Although the students said they had not experienced harassment or verbal assaults by the participants in the encampment, they did say walking by the area the past few days have made them “uncomfortable.”

“You see some of these things happening at other universities, and you’re worried that it’s going to happen to you,” Eli Levsky, a senior international studies and political science major, said.

Although the students agreed that they did not support what the encampment was for, they said they did not currently have plans to counterprotest.

“We want to get angry, we want to get upset, but instead, we come here to our community (Chabad), and we talk, we vent,” Levsky said.

Greenberg said while many Jewish students may feel “frustrated” or “annoyed,” there is a strong Jewish community at Miami for them to feel safe.

“The Jewish students are not victims,” Greenberg said. “The Jewish students walk around standing tall and strong.”

2 p.m.

At the encampment, Constandinidis said day three was going well, despite a few drunken students yelling insults during the night.

She said she met with Miami’s Dean of Students BaShaun Smith earlier in the morning, where she asked to have a meeting with him, Senior Vice President of Student Life Jayne Brownell and Assistant Vice President for Student Affairs Scott Walter on Monday, but Constandinidis said there are no definitive plans yet to meet.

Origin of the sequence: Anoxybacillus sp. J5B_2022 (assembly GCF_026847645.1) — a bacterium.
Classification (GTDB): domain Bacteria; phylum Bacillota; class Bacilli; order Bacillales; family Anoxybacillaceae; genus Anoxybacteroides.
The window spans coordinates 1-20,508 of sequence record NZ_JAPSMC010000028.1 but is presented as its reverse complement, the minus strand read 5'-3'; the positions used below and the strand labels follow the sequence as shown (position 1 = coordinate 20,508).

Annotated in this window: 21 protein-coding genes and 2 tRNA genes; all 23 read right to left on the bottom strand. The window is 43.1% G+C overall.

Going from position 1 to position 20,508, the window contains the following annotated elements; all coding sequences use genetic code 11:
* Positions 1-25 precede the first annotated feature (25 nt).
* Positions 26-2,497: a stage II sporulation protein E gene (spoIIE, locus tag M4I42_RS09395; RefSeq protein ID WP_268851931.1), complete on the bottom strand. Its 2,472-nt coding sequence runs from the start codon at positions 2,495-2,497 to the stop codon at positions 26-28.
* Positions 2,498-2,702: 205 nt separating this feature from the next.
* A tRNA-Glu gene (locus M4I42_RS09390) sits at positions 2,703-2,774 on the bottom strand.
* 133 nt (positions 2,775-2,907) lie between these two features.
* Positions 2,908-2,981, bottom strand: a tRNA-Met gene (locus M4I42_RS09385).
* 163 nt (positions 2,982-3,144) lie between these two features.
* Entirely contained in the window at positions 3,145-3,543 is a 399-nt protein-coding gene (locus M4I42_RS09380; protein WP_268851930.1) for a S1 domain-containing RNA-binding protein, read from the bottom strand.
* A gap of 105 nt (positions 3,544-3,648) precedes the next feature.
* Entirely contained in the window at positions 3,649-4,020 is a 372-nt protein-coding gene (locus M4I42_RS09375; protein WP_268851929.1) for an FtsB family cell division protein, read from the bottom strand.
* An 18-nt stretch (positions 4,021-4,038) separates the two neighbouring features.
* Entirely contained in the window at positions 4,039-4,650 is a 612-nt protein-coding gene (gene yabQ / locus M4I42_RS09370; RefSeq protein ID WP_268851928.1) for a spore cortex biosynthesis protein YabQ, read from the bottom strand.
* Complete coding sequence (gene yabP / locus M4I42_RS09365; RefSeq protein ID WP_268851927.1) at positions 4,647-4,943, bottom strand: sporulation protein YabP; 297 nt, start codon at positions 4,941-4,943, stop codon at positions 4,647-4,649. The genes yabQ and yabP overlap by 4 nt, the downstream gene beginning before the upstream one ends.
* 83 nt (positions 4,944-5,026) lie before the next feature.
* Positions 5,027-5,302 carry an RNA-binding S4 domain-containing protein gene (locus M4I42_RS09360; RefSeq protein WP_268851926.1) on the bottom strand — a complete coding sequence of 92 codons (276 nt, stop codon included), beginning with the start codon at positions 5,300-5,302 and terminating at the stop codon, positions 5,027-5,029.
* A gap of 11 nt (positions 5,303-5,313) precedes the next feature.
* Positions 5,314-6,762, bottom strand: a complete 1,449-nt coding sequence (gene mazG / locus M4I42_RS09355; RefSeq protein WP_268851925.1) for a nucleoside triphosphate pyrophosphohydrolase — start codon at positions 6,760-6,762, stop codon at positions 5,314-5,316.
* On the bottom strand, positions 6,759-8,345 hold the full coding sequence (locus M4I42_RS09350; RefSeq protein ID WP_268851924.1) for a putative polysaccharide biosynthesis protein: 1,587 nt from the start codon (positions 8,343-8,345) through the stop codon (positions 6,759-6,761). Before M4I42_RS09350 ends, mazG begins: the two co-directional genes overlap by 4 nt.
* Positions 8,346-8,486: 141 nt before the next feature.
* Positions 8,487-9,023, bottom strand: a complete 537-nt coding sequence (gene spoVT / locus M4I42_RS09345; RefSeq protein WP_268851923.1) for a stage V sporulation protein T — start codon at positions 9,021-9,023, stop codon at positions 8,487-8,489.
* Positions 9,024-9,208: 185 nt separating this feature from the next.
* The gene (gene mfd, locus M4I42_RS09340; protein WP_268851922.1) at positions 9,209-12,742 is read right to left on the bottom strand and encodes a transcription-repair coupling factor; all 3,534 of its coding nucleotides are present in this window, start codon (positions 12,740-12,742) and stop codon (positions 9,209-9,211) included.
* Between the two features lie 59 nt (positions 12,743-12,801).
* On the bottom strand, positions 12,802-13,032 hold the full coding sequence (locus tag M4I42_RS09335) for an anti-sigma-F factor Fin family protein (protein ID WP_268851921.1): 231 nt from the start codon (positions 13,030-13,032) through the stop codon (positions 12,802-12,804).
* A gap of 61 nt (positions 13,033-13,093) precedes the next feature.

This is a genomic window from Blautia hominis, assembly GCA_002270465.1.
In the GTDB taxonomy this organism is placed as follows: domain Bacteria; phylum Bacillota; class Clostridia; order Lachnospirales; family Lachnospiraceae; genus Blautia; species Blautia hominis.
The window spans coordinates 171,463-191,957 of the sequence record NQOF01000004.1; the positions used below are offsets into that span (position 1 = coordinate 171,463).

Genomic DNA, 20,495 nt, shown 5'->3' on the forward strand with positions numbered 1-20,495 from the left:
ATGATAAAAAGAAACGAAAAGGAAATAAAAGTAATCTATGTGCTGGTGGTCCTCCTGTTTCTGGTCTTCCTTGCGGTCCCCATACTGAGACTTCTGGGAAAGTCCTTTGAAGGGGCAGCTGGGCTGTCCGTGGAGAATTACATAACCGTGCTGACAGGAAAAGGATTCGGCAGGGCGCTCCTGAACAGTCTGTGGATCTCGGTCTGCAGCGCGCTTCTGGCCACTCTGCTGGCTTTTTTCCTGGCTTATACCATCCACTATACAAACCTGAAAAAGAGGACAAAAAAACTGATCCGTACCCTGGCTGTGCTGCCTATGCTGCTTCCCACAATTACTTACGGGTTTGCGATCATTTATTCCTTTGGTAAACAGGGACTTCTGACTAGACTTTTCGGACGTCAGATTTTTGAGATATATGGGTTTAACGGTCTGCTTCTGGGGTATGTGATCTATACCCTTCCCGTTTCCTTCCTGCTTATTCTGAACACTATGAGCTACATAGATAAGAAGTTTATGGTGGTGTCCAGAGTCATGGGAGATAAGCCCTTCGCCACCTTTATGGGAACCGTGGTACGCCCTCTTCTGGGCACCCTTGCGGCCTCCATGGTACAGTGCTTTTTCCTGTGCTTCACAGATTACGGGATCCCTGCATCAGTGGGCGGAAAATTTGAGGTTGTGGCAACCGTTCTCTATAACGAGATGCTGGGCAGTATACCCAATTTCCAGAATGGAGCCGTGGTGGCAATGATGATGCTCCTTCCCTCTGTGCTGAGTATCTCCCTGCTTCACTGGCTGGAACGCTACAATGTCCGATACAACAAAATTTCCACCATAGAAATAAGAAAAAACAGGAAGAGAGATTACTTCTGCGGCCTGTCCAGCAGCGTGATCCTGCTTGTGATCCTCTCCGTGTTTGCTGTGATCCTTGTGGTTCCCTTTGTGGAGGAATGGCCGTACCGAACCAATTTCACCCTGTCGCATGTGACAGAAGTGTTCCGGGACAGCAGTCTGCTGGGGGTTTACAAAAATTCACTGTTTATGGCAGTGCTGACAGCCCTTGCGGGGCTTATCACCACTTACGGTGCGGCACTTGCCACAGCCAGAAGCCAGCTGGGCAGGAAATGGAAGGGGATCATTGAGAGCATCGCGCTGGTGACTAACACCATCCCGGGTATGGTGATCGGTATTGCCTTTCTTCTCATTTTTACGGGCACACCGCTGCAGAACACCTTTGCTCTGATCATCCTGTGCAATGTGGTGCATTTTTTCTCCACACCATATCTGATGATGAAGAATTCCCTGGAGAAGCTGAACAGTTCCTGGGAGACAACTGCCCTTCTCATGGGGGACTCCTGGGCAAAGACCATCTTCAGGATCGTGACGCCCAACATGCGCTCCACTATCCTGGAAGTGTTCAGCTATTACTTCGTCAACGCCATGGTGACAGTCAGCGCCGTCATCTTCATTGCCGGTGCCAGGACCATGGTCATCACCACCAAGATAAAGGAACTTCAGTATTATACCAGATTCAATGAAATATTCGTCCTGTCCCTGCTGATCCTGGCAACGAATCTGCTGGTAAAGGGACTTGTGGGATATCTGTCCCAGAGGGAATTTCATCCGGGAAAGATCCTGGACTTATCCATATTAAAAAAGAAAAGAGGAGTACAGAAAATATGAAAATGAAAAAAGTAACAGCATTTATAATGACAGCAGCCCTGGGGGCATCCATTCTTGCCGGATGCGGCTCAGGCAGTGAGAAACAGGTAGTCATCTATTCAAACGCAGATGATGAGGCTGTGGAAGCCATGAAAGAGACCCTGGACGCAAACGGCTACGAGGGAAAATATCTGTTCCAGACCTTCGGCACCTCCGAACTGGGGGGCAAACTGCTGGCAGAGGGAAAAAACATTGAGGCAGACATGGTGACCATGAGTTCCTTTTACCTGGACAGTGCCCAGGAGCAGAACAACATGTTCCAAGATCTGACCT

“What we’re hearing from them is they do not have a list [of investments],” Constandinidis said. “… What they’re saying is they’re going to get more information about investments and about how finances and investments work … and that they will talk about it on Monday with us. We thought that meant that they will meet with us.”

Photo by Alice Momany | The Miami Student
Some of the protesters participating in the encampment picked up littered confetti off the ground.

As the 9 p.m. deadline approaches, Constandinidis said they don’t know what their plans are in terms of packing up.

“It’s going to be on our own terms, not on their terms,” Constandinidis said.

4 p.m.

Around 4 p.m., Smith and Scott visited the encampment to tell the participants what would happen if they were not off the property by 9 p.m.

“If you don’t leave, YDSA and SJP will be summarily suspended,” Smith said. “What that means is you’re no longer recognized as an organization on campus, and you have no rights as an organization on campus.”

As part of Miami’s property policy, camping is only permitted on campus if it’s part of a student organization activity. Individual members of student organizations can request overnight reservations, but will be held responsible to the Code of Student Conduct.

Sanabria Valderrama asked Smith what action would be taken against students individually if they did not leave at 9 p.m., to which Smith replied that they were not taking questions.

After a discussion with the executive boards for each organization, Constandinidis said they will vote at 6 p.m. on whether or not to leave at 9 p.m. They will also have a visit from Brownell between 7 and 8 p.m.